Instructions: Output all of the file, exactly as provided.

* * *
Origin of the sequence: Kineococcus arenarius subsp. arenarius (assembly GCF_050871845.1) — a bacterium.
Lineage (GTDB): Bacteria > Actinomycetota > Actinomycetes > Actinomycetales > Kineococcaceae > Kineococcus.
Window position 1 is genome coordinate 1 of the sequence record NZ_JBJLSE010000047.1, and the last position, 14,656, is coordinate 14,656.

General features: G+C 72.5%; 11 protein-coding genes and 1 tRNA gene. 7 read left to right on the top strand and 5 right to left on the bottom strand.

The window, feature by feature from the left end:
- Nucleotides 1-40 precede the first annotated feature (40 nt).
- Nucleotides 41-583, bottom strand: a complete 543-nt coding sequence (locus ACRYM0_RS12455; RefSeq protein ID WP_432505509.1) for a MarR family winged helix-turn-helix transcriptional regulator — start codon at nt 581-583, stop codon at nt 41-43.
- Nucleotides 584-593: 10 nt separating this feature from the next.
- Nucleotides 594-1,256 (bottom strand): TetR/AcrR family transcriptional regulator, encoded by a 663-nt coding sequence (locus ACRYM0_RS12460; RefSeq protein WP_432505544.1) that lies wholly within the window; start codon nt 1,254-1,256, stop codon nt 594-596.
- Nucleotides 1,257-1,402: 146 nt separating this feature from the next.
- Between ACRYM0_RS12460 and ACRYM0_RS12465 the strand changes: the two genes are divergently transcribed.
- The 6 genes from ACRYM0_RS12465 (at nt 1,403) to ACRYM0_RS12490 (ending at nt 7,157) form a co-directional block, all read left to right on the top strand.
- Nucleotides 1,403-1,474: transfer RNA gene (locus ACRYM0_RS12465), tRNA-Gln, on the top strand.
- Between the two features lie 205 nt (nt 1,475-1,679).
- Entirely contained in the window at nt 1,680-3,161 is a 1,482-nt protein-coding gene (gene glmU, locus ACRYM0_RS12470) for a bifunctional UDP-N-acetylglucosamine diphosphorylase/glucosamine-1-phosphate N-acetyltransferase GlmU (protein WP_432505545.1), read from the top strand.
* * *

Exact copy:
Origin of the sequence: Kineococcus arenarius subsp. arenarius (assembly GCF_050871845.1) — a bacterium.
Lineage (GTDB): Bacteria > Actinomycetota > Actinomycetes > Actinomycetales > Kineococcaceae > Kineococcus.
Window position 1 is genome coordinate 1 of the sequence record NZ_JBJLSE010000047.1, and the last position, 14,656, is coordinate 14,656.

General features: G+C 72.5%; 11 protein-coding genes and 1 tRNA gene. 7 read left to right on the top strand and 5 right to left on the bottom strand.

The window, feature by feature from the left end:
- Nucleotides 1-40 precede the first annotated feature (40 nt).
- Nucleotides 41-583, bottom strand: a complete 543-nt coding sequence (locus ACRYM0_RS12455; RefSeq protein ID WP_432505509.1) for a MarR family winged helix-turn-helix transcriptional regulator — start codon at nt 581-583, stop codon at nt 41-43.
- Nucleotides 584-593: 10 nt separating this feature from the next.
- Nucleotides 594-1,256 (bottom strand): TetR/AcrR family transcriptional regulator, encoded by a 663-nt coding sequence (locus ACRYM0_RS12460; RefSeq protein WP_432505544.1) that lies wholly within the window; start codon nt 1,254-1,256, stop codon nt 594-596.
- Nucleotides 1,257-1,402: 146 nt separating this feature from the next.
- Between ACRYM0_RS12460 and ACRYM0_RS12465 the strand changes: the two genes are divergently transcribed.
- The 6 genes from ACRYM0_RS12465 (at nt 1,403) to ACRYM0_RS12490 (ending at nt 7,157) form a co-directional block, all read left to right on the top strand.
- Nucleotides 1,403-1,474: transfer RNA gene (locus ACRYM0_RS12465), tRNA-Gln, on the top strand.
- Between the two features lie 205 nt (nt 1,475-1,679).
- Entirely contained in the window at nt 1,680-3,161 is a 1,482-nt protein-coding gene (gene glmU, locus ACRYM0_RS12470) for a bifunctional UDP-N-acetylglucosamine diphosphorylase/glucosamine-1-phosphate N-acetyltransferase GlmU (protein WP_432505545.1), read from the top strand.